DUESSELDORF, Germany (Reuters) - German authorities said on Friday they had found torn-up sick notes showing that the pilot who crashed a plane into the French Alps was suffering from an illness that should have grounded him on the day of the tragedy.
French prosecutors believe Andreas Lubitz, 27, locked himself alone in the cockpit of the Germanwings Airbus A320 on Tuesday and deliberately steered it into a mountain, killing all 150 people on board.
“Documents with medical contents were confiscated that point towards an existing illness and corresponding treatment by doctors,” said the prosecutors’ office in Duesseldorf, where the co-pilot lived and where the doomed flight from Barcelona was heading.
Torn-up doctor’s notes found in his home would have excused Lubitz from work for medical reasons, for a period that included the day of the crash. That supported the view that Lubitz had “hidden his illness from his employer and his colleagues”, the prosecutors said.
They found no suicide note or confession, “nor was there any evidence of a political or religious background to what happened”, they added.
Germanwings said Lubitz had not submitted any sick note that would have grounded him on Tuesday, March 24, the day of the crash.
In France, authorities said they had recovered between 400 and 600 body parts strewn across the Alpine crash site. No bodies were found intact and DNA testing would be the best way to identify the remains, Patrick Touron, deputy head of the criminal research division of France’s Gendarmerie, told reporters at the site. Investigators would look for pieces of uniform to try to identify the crew including Lubitz.
Lubitz’s mental health - and what Germanwings and parent company Lufthansa (LHAG.DE) knew about it - could become central questions in any future legal case over the crash. Under German law, employees are required to inform their employers immediately if they are unable to work.
A hospital in Duesseldorf said Lubitz had visited to receive a diagnosis as recently as March 10. It would not give further details because of patient confidentiality rules but said media reports he was treated there for depression were inaccurate.
Reports in German media suggested Lubitz had suffered from depression in the past, and that Lufthansa would have been aware of at least some of that history.
Germany’s Bild newspaper, citing internal documents forwarded by Lufthansa’s Aero Medical Center to German authorities, reported that Lubitz had suffered a “serious depressive episode” around the time he suspended his pilot training in 2009. It said he subsequently spent over a year in psychiatric treatment.
Lufthansa and German prosecutors declined to comment on the report. The airline’s CEO Carsten Spohr said on Thursday there was nothing in his past suggest Lubitz was a risk, and that after he resumed his training, he passed all tests with “flying colours”.
An international agreement generally limits airline liability to around $157,400 for each passenger who dies in a crash, but if families can prove an airline was negligent they can pursue compensation for greater damages in lawsuits.
Lawyers who have represented families in past airline disasters told Reuters that potential lawsuits could focus on whether Germanwings properly screened the co-pilot before and during his employment, and on whether the airline had adequate safety policies controlling access to its cockpits.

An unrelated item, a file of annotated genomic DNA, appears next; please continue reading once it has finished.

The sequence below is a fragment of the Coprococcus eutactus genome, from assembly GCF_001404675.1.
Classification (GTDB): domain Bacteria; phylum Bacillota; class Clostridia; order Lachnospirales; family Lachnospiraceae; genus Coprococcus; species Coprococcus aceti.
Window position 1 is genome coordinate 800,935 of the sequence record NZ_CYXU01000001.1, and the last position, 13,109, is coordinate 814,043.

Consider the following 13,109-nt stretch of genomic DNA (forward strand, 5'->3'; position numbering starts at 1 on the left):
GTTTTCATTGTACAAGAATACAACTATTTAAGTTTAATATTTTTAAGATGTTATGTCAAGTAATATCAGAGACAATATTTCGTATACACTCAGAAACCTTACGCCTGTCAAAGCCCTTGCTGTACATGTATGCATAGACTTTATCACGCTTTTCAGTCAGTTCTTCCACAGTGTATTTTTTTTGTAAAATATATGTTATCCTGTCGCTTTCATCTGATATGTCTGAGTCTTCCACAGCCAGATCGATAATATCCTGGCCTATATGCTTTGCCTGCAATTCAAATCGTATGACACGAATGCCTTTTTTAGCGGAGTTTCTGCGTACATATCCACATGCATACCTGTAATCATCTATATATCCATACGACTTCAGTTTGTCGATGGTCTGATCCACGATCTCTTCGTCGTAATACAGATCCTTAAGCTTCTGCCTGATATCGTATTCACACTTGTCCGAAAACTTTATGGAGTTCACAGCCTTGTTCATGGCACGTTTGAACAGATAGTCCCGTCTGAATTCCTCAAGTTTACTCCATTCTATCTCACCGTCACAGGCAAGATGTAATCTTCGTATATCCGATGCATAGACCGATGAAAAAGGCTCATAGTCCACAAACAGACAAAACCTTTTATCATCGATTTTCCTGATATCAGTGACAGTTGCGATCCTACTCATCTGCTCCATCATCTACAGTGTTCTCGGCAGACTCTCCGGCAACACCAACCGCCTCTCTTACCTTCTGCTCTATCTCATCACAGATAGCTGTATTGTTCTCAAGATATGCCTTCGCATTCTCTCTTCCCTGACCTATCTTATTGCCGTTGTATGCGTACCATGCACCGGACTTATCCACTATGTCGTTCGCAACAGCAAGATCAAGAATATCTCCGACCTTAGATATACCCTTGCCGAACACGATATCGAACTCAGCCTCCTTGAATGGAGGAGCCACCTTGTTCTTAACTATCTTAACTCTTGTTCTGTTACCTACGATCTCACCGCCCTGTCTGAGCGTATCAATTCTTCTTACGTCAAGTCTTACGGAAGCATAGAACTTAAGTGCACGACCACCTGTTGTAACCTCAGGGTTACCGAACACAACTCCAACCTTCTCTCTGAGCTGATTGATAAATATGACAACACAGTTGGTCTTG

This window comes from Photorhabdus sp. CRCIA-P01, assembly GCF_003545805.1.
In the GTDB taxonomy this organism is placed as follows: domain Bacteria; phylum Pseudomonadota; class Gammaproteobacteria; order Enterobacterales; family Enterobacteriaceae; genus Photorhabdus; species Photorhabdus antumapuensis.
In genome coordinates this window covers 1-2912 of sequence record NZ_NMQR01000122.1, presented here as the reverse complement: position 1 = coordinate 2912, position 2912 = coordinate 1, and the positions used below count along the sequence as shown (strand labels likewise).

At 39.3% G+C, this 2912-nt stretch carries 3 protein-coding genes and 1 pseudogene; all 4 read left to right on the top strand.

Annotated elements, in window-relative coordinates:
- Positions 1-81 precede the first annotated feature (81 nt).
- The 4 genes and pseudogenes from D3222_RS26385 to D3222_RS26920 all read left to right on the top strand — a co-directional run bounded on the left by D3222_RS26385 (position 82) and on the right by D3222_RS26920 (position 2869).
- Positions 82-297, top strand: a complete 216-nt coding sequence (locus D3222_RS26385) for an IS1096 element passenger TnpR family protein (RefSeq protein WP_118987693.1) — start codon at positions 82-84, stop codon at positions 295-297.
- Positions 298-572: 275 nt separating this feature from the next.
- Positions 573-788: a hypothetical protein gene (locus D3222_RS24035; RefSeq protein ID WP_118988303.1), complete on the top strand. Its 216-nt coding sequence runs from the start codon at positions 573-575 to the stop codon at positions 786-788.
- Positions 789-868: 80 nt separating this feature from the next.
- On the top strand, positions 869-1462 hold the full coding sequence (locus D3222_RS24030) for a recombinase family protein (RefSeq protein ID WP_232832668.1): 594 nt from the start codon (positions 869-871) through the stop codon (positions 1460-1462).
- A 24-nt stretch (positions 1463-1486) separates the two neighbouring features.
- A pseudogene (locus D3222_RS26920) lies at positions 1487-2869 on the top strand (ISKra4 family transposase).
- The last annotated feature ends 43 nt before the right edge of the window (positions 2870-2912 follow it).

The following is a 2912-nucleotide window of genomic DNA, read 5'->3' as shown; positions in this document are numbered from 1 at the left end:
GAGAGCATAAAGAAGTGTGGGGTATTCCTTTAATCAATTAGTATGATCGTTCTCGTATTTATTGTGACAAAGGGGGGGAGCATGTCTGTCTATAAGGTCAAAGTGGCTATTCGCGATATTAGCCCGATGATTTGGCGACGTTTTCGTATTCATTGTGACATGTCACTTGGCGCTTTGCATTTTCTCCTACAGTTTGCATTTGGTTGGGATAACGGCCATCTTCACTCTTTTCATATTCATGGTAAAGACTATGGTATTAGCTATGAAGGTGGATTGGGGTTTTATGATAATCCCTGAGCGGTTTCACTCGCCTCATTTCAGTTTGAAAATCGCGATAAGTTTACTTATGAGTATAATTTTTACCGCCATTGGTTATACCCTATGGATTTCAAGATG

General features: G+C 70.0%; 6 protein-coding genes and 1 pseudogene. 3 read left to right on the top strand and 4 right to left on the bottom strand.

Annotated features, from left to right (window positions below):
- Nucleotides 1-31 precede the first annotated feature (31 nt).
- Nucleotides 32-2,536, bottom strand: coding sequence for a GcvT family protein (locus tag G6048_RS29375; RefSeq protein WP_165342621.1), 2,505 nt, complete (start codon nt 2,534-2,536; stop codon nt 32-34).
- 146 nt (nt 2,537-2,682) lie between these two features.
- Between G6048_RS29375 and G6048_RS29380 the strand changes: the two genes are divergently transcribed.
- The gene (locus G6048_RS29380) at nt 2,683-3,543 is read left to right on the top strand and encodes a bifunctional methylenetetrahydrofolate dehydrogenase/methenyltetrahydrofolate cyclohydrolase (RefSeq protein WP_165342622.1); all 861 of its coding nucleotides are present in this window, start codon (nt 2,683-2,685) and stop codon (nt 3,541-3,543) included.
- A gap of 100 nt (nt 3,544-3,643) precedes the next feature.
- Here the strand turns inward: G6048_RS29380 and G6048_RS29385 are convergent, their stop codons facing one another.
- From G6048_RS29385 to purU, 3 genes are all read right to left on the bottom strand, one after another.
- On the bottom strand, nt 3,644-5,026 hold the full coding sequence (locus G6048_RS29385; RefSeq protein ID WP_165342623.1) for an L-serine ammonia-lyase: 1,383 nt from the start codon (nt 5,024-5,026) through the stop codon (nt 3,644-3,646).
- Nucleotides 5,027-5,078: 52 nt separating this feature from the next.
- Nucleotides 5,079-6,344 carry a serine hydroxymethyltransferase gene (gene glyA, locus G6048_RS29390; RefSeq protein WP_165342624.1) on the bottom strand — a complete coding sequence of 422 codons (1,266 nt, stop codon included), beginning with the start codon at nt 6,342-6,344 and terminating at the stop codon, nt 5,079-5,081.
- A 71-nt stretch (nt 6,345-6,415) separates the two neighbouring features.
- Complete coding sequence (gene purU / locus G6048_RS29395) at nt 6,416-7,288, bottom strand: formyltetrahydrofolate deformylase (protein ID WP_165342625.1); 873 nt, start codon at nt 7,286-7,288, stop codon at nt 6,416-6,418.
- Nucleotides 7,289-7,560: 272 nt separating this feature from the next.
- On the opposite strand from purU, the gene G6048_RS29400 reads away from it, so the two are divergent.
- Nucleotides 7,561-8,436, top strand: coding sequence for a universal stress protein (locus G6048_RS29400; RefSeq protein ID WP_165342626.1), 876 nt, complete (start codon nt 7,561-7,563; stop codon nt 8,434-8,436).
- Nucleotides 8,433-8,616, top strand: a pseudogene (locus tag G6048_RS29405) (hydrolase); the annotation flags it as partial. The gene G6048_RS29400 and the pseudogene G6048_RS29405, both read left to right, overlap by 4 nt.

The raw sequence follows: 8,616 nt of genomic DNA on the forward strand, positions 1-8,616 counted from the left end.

Within hours after French prosecutors disclosed their theory that the crash was deliberate, several airlines changed their rules to require two crew members in the cockpit at all times, a measure already mandatory in the United States but not in Europe.
Lufthansa announced on Friday that it too would change its rules to require a second crew member in the cockpit. On Thursday, Spohr had said he saw no need to do so, sparking a social media backlash.
Brussels announced it would recommend that rule change to all EU airlines. Such a recommendation can be implemented faster than changing European regulations to impose the requirement.
Robert Tansell Oliver, whose 37-year-old American son Robert Oliver Calvo was killed in the crash, said the family was not eager to sue. His son, a father of two small children, had been working for a fashion company in Barcelona.
“I don’t feel anger. I’m really sorry for the parents of that young pilot. I can’t imagine what they are going through right now,” the father said outside a hotel near Barcelona airport where family members of victims have been staying.
French Prime Minister Manuel Valls said the German airline had an obligation to share information about Lubitz.
“I am careful when there is a judicial inquiry, but everything points to a criminal, mad, suicidal action that we cannot comprehend,” Valls told iTELE.
Lubitz was described by acquaintances in his hometown of Montabaur in western Germany as a friendly but quiet man who learnt to fly gliders at a local club before advancing to commercial aviation as a co-pilot at Germanwings in 2013.
A friend who met Lubitz six years ago and flew with him in gliding school said he had become increasingly withdrawn over the past year.
Before Lubitz became a co-pilot in late 2013, the friend said the two had gone to movies and clubs together. But he noticed at two birthday parties they attended over the past year that he had retreated into a shell, speaking very little.
“Flying was his life,” said the friend, who agreed to speak to Reuters about Lubitz’s mental state on condition of anonymity. “He always used to be a quiet companion, but in the last year that got worse.”
Additional reporting by Tom Kaeckenhoff in Duesseldorf, Victoria Bryan and Michelle Martin in Berlin, Andy Callus in Paris, Marco Trujillo in Barcelona and Eric Gaillard in Seyne-les-Alpes; Writing by Noah Barkin and Peter Graff; Editing by Janet McBride and Giles Elgood